Transforming Brick-and-Mortar Stores in the Online Era
Colorado shopping centers are prioritizing community to bring in consumers
Despite the ubiquitous impact of online shopping, brick-and-mortar stores are proving foundational to the contemporary shopping experience. Given the pervasiveness of online retailing, that resiliency may be surprising. But the numbers back it up. It appears that people still want to see, learn and purchase in-person — or return with ease what they don’t want.
“Physical retail settings are one of several channels retailers are utilizing to reach their shoppers,” says Heather Drake, senior manager in marketing for FlatIron Crossing. “And the most successful retailers today are using their stores to build and deepen their relationships with their shoppers.”
More than ever, stores are places for discovery, she says. “People can touch, feel and try merchandise — often in fun and experience-forward settings — and also connect with store associates, who often are true brand experts.”
Malls and Stores Responding — and Surging
According to the U.S. Department of Commerce, total retail sales were up by nearly 4 percent last year. Online retail sales have grown strongly and steadily over the last decade, up 15 percent last year alone but down slightly over the year before. But online shopping remains a big chunk of more than $3.6 trillion in U.S. retail sales.
Still, that hasn’t sabotaged storefronts. Brick-and-mortar or physical store sales rose by 3.7 percent last year, the highest growth rate since in-store sales started dipping in 2012. It’s an upward trend for a retail segment that once appeared doomed to a quick death by internet.
The Social Component of Storefronts
Few people are shopping exclusively from behind their computers. It seems consumers crave something else: social experiences.
And Denver malls are not just surviving but thriving. The occupancy at Cherry Creek Shopping Center, which turns 30 next year, is at an all-time high, according to General Manager Nick LeMasters.
“Demand on space has never been better,” he says. “We don’t measure traffic, but rather sales. So for what it costs for a brand to build a store and the labor involved, the sales performance in Cherry Creek is typically among the very best in a given store’s portfolio. We’re just a more profitable location.”
LeMasters points to a hard-earned reputation for exclusivity, including 40 stores that picked Cherry Creek for their sole store in the six-state region surrounding Colorado. Brands also realize they must be omni-channel, or everywhere customers are, he says.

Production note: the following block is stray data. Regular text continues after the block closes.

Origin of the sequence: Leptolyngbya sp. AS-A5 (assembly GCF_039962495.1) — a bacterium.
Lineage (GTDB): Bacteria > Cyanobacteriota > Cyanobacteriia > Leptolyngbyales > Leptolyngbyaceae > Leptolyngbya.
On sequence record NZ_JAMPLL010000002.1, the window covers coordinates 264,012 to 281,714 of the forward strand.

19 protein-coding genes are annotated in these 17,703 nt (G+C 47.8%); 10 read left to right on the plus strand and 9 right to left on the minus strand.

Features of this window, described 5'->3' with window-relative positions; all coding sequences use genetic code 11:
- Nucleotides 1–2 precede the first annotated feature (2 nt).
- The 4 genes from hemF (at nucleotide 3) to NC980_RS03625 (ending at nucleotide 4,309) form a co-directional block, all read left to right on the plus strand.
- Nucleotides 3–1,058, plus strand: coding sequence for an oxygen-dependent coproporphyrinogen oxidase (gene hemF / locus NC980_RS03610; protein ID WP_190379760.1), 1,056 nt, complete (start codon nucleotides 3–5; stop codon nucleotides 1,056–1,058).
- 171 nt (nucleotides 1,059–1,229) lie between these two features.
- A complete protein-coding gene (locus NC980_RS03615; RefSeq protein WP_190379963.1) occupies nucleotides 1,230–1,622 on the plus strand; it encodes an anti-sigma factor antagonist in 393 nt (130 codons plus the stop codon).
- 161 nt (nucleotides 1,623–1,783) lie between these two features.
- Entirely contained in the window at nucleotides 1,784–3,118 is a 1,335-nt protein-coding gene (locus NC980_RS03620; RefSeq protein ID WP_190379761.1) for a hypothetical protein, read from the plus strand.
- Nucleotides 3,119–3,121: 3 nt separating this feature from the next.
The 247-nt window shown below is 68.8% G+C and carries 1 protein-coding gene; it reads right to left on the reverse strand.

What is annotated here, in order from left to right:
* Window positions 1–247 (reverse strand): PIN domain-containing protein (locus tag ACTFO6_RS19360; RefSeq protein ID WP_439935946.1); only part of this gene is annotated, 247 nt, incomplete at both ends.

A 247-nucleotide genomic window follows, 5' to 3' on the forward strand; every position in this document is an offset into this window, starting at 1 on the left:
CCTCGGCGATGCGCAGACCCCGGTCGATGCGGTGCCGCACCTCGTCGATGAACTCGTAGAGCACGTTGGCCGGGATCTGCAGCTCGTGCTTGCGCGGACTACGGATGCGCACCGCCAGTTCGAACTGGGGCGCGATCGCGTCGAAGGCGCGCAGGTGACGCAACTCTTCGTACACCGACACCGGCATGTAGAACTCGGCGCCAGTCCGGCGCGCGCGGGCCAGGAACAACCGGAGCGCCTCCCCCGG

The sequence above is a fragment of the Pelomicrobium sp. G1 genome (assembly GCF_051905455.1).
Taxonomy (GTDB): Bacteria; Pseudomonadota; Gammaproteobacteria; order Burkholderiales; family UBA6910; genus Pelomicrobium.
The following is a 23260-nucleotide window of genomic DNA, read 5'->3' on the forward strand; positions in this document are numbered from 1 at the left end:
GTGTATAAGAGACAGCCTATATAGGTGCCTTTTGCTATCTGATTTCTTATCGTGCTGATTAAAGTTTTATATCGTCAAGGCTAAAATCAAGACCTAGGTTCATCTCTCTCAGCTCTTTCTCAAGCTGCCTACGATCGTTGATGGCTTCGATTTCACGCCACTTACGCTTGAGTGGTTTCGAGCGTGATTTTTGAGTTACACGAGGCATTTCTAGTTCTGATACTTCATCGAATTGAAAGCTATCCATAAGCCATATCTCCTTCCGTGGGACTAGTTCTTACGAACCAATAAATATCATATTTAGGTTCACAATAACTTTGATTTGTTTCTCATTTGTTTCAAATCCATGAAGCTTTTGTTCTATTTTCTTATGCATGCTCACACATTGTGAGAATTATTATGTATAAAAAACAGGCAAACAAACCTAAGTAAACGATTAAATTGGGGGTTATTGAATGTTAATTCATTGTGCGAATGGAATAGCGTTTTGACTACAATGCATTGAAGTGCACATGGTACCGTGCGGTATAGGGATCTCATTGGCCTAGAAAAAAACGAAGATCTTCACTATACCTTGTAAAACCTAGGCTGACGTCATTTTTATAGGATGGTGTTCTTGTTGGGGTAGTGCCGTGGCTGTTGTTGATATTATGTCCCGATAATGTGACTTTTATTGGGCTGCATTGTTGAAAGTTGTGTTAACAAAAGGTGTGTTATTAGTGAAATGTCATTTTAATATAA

Even digitally derived brands like eyewear extraordinaire Warby Parker, indoor bike trainer brand Peloton and mattress maker Casper are enjoying huge success after opening brick-and-mortars.
“You want to put eyeglasses on and see how they feel. At Casper, they have these sleep nodes in the store where you can actually take a nap. It’s all about product experience,” LeMasters says. “Stores afford the customer a way to experience merchandise that internet will never be able to deliver on.”
Fulfilling that need for niche brands, Cherry Creek has traditionally ranked in the top 1 percent of revenue-producing malls in America. But Cherry Creek has a lot going for it: a prime location, affluent regular shoppers and, party because of it, exclusively curated brands that make the mall a shopping destination for tourists and locals alike.
Malls Capitalize on Community and Entertainment
Malls throughout Colorado are capitalizing on explosive population growth. But they’ve also evolved with other trends in retail, namely brand diversity and experiential shopping.
“Twenty years ago, most malls focused on apparel,” says Drake of Boulder’s FlatIrons mall and Twenty Ninth Street. “Now shoppers find all kinds of retail, from health, beauty and sporting goods to home furnishings and accessories, along with more exciting food and entertainment options than ever before.”
Both shopping plazas plan big outdoor entertainment activities each summer: concert and fitness series, family-fest events, even Wonder Wonder, a 5,900-square-foot immersive “playground for your imagination,” Drake says.
Likewise Southlands, in Aurora, has benefited from being in the center of one of the nation’s fastest-growing cities. “Southlands continues to experience strong leasing momentum as retailers and office tenants want to do business in such a vibrant location,” says Martin Liles, regional vice president and general manager.
High occupancy in malls is ideal, but the customer experience is vital, too. Without it, shoppers won’t come back. In that vein, Southlands is adding new amenities to the property and modernizing common areas to meet the changing tastes of the consumer, according to Liles.
That includes new-to-market retailers and restaurants, as well as entertainment venues and community events like the Wine Walk. Recent additions have included a diverse mix: Dick’s Sporting Goods, Lazy Dog Restaurant, Bent Barley Brewing Co., Cycle Bar, Club Pilates, Lash Lounge and Advanced Orthopedics & Sports Medicine Specialists.
“From children playing in the fountains or ice skating on the pond, to dining at exciting restaurants or catching a concert in Town Square while shopping,” Liles says, “Southlands provides a unique outdoor adventure and shopping experience that online shopping simply can’t replicate.”